Normal saline, approved for hypovolemia, and homeostasis.
Active Comparator: Lidocaine infusion
Intravenous infusion of lidocaine [5mg/kg] over a 40 minute period.
lidocaine is a sodium channel blocker/analgesic. It is approved for intravenous administration for cardiac arrhythmias.
- Change in spontaneous pain at 60-120 minutes after lidocaine infusion initiated (assessed on 0-10 NRS) [ Time Frame: Baseline compared to 60-120 minutes after starting the infusion ]Spontaneous pain will be assessed on numerical rating scale NRS (0= no pain, 10=worst pain imaginable) prior to infusion and then repeatedly for 120 minutes. The outcome measure will use the average of pain intensity measured at timepoints in the 60-120 min range after beginning of infusion. The mean %change in pain (from baseline) will be compared between lidocaine and placebo arms.
- Change in evoked mechanical and thermal sensation. [ Time Frame: - 60 minutes and + 60 minutes of initiating infusion ]Thermal and mechanical responses will be assessed before and after infusions. After infusion, this assessment will be performed every 10 minutes for 60 minutes.
- Change in NPSI (Neuropathic Pain Symptom Inventory) descriptors of pain from baseline to 60 min [ Time Frame: Baselline to 60 minutes of initiating infusion ]NPSI pain descriptors will be assessed prior to infusion of placebo and lidocaine and again at 60 minutes post-infusion. Change from baseline in total NPSI (Neuropathic Pain Symptom Inventory) score. The total NPSI score is comprised by adding 5 sub-scores (Burning pain, Pressing pain, Paroxysmal pain, Evoked pain, and Paresthesia/Dysesthesia) and is expressed on a 0-10 scale; 0-minimum (least), and 10 maximum (worst) score.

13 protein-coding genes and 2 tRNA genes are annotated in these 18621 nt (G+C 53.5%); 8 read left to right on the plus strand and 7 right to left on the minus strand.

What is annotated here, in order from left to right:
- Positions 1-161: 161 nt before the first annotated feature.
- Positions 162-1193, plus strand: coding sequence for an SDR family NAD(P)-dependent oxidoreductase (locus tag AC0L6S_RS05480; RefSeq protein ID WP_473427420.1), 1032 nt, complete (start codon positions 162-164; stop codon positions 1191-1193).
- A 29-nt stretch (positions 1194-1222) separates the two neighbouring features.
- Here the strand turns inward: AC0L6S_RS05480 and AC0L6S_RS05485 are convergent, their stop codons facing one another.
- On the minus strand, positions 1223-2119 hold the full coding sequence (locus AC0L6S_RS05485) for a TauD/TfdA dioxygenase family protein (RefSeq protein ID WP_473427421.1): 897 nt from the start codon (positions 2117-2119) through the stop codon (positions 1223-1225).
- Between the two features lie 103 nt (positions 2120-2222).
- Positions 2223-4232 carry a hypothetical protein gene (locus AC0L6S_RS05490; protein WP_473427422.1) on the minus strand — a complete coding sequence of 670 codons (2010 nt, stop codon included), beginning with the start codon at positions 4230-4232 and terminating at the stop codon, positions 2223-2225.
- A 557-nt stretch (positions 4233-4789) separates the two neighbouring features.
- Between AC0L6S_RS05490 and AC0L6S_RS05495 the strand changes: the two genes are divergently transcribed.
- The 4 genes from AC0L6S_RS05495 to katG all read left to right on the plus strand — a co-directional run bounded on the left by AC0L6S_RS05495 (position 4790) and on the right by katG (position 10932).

- Change in Spontaneous Pain Intensity as a Function of Baseline MPT [ Time Frame: baseline to 60-120 minutes after starting the infusion ]Correlation between Mechanical Pain Threshold (MPT in mN) at baseline and reduction in spontaneous pain intensity (% reduction on 0-10 NRS) at 60-120 minutes (averaged) from the study drug infusion. The slopes (Pearson coefficients) of the correlation obtained from lidocaine vs. placebo will be compared.
- Change in Spontaneous Pain Intensity as a Function of Baseline HPT [ Time Frame: Baseline to 60-120 minutes after starting the infusion ]Correlation between Heat Pain Threshold (HPT in degrees Celcius) at baseline and reduction in spontaneous pain intensity (% reduction on 0-10 NRS) at 60-120 minutes (averaged) from the study drug infusion. The slopes (Pearson coefficients) of the correlation obtained from lidocaine vs. placebo will be compared.
To learn more about this study, you or your doctor may contact the study research staff using the contact information provided by the sponsor.
Please refer to this study by its ClinicalTrials.gov identifier (NCT number): NCT02363803
|United States, Missouri|
|Washington University School of Medicine/Barnes Jewish Hospital|
|Saint Louis, Missouri, United States, 63110|
|Principal Investigator:||Simon Haroutounian, PhD||Department of Anesthesiology, WUSTL|